Anti-police violence as hate crime: Do officers need more legal cover?
The National Fraternal Order of Police has requested federal hate-crime protections for police officers. But some legal experts question whether such protections are necessary.
Feeling under siege by protesters and facing a spike in deadly ambush attacks, America’s men and women in blue are seeking extra federal hate-crime protections from those who they say want to do them harm.
“Right now, it’s a hate crime if you attack someone solely because of the color of their skin, but it ought to be a hate crime if you attack someone solely because of the color of their uniform as well,” said Jim Pasco, the executive director of the National Fraternal Order of Police (FOP), in a letter to Congress and President Obama on Monday.
The FOP proposal comes in direct response to protests over several high-profile deaths of black men at the hands of police. It also comes on the heels of a spike in ambush killings of police officers, including the Dec. 20 murder of two NYPD officers by a man who espoused anti-police feelings on social media. About 1 in 5 non-accidental officer deaths since 2004 were ambush-related, and 2014 saw a sharp uptick in the number of ambush deaths, according to an annual report released in December.
The last time Congress extended hate crime protections to a group was in 2009, when it added transgendered and homosexual Americans to those covered by such laws. It’s far from clear whether anyone in Congress will take the FOP up on its proposal to expand such federal protections to police. Rep. Steve King, (D) of New York, has in the past taken up pro-union legislation. And White House Press Secretary Josh Earnest said a policing taskforce convened by President Obama will consider the proposal.
But legal experts expressed skepticism about whether the proposal would prove effective – or is needed. Under current federal law, police officers already enjoy additional protections, they say: Killing a police officer is a first-degree murder charge, carrying with it the prospect of the death penalty.
The FOP’s proposal comes after months of growing tensions between police and minority communities, as well as an escalating conflict between the NYPD and City Hall that has included officers heckling the mayor and turning their backs on him in public, as well as a work slowdown by the nation’s largest police force.
That tension was on display at an officer’s funeral Sunday, when hundreds of policemen once again turned their backs on Mayor Bill de Blasio – disregarding the explicit request of Police Commissioner William Bratton that they not do so. Union head Patrick Lynch has claimed Mr. de Blasio’s criticisms of the department have fueled anti-police sentiments, and said that the mayor had “blood on his hands” after the murders of Officers Rafael Ramos and Wenjian Liu on Dec. 20.
The problem with extending hate-crime protections to police, says Jeannine Bell, an Indiana University law professor who specializes in policing and hate crimes, is that hate-crime legislation by itself has shown little deterrent effect. Moreover, she adds, such laws are mostly used to call attention to low-level assaults and other behavior that might otherwise not get investigated or even prosecuted.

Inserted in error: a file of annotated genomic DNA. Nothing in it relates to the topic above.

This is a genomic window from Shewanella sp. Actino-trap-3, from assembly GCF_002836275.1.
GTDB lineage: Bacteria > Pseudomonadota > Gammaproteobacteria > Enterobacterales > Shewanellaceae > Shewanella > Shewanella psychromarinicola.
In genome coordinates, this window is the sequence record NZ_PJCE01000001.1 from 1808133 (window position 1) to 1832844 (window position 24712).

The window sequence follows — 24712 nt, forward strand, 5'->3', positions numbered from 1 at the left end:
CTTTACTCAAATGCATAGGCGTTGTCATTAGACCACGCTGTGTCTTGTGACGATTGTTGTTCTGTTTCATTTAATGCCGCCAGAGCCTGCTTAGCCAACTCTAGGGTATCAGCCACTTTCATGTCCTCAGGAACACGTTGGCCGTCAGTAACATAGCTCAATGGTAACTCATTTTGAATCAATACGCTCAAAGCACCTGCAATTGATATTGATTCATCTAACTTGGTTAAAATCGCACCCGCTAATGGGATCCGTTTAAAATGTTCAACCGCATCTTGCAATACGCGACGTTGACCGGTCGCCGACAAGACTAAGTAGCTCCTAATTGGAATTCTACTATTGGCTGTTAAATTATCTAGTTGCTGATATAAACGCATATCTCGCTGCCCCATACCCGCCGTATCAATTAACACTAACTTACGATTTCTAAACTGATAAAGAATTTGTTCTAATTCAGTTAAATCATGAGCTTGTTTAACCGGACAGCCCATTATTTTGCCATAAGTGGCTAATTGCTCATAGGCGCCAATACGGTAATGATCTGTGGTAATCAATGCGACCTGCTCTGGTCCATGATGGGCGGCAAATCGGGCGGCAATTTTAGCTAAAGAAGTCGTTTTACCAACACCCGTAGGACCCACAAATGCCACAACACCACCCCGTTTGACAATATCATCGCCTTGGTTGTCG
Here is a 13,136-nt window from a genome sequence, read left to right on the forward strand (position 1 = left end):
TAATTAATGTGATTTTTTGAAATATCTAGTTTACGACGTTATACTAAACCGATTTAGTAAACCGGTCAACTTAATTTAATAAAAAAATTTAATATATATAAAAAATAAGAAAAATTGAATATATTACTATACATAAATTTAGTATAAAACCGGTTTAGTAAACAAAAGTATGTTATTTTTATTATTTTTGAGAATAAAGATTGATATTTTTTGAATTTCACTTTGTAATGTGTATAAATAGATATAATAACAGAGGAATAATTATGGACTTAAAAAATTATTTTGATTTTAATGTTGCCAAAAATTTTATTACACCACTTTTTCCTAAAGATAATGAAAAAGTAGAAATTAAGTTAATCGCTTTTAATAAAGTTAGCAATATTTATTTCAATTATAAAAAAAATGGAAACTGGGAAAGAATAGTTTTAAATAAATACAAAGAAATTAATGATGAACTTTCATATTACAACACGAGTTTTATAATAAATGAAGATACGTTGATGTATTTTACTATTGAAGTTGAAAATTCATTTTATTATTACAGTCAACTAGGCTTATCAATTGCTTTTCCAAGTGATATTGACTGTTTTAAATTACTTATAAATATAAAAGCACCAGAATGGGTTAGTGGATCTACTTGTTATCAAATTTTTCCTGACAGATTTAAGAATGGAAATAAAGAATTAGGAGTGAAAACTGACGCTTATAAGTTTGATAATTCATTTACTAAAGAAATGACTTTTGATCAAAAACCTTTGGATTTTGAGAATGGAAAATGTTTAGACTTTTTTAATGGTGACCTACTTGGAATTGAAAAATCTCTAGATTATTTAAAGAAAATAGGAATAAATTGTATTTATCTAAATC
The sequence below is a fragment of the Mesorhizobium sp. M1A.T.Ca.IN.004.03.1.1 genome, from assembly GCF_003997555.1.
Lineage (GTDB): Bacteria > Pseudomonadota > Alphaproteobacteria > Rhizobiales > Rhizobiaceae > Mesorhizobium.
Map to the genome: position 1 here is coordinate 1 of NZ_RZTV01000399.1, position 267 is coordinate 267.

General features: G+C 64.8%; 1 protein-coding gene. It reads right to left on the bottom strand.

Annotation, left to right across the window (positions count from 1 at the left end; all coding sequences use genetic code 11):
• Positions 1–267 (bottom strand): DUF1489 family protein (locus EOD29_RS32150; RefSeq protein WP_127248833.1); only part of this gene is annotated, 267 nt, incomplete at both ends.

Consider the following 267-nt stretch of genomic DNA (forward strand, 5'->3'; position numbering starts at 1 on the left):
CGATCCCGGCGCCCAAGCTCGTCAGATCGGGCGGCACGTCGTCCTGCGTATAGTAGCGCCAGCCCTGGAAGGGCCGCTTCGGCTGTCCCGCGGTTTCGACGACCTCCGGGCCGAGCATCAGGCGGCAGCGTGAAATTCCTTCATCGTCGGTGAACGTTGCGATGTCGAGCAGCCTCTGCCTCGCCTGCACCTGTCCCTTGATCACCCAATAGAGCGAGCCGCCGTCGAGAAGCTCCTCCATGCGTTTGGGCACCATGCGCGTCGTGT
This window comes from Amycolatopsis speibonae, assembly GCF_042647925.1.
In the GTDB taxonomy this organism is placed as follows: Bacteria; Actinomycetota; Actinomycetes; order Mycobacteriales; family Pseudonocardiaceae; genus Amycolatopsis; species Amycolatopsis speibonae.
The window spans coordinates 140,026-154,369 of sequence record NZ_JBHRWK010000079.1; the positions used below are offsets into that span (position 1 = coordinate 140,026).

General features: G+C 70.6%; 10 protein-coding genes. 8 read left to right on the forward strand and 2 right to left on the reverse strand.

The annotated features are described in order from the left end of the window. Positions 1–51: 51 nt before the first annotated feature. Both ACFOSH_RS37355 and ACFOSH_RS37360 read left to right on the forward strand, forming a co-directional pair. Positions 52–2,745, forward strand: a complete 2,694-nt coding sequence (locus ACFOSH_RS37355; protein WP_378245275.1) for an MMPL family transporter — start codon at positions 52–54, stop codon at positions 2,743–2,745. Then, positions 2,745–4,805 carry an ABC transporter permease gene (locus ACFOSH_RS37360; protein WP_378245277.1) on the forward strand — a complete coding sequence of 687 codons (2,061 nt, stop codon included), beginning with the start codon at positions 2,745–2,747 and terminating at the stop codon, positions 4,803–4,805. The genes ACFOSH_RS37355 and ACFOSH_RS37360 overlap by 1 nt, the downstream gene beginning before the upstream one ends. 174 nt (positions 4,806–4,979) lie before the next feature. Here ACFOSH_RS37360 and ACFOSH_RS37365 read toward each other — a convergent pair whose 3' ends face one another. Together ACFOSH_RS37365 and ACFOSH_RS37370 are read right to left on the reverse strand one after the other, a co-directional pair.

Conversely, killing a police officer is a first-degree murder charge. Even in states without the death penalty a cop-killer could face death if prosecuted under federal law, Professor Bell says.
Indeed, the decision by grand juries not to indict the officers responsible for the deaths of Michael Brown in Ferguson, Mo., and Eric Garner in New York has reinforced a sense among many Americans that police already enjoy institutional protections that an average citizen does not, Bell says.
The hate crime proposal is “unsurprising, given the rhetoric [around the killing of the two NYPD officers],” says Bell, author of “Policing Hatred: Law Enforcement, Civil Rights, and Hate Crime.” “All of the discussion of reforms makes [police] feel as if they are under fire, and they feel under fire and vulnerable anyway.”
The fact is, she adds, “one of the things that Ferguson has brought to light is police behavior that is happening around the country, where my sense is that it doesn’t reflect so much an increase in bad behavior [but instead is] an acknowledgement that this has been happening all the time.”
To be sure, Americans routinely rank local police as one of society’s most trustworthy institutions.
Yet the proliferation of hateful speech against police officers on social-media platforms has had the NYPD trying to define what constitutes an online “threat,” Danny Cevallos, a CNN legal analyst, writes.
Perhaps because it’s difficult to tell when someone is mentally disturbed or just acting like a troll, such threats can seem more menacing than, say, the heyday of gangster rap, when the group NWA had the hit, “F*** Tha Police,” Mr. Cevallos writes.
In the wake of the Dec. 20 murders, police have arrested at least nine people for making social media or phone threats against officers in New York City.
“We regularly hear complaints about how [police] are getting superior protection under the law than the rank and file citizen, but … highly visible public figures attract more venom than the anonymous Joe on the streets, with an exponentially larger chance that one of the crackpots may actually be violent,” writes Jazz Shaw, a blogger at the conservative Hot Air blog.
Yet creating a new hate-crime category for police sends the “wrong message,” Mr. Shaw writes in a subsequent post. “It reinforces the idea that some lives are worth more than others, and that unequal protection under the law is acceptable.”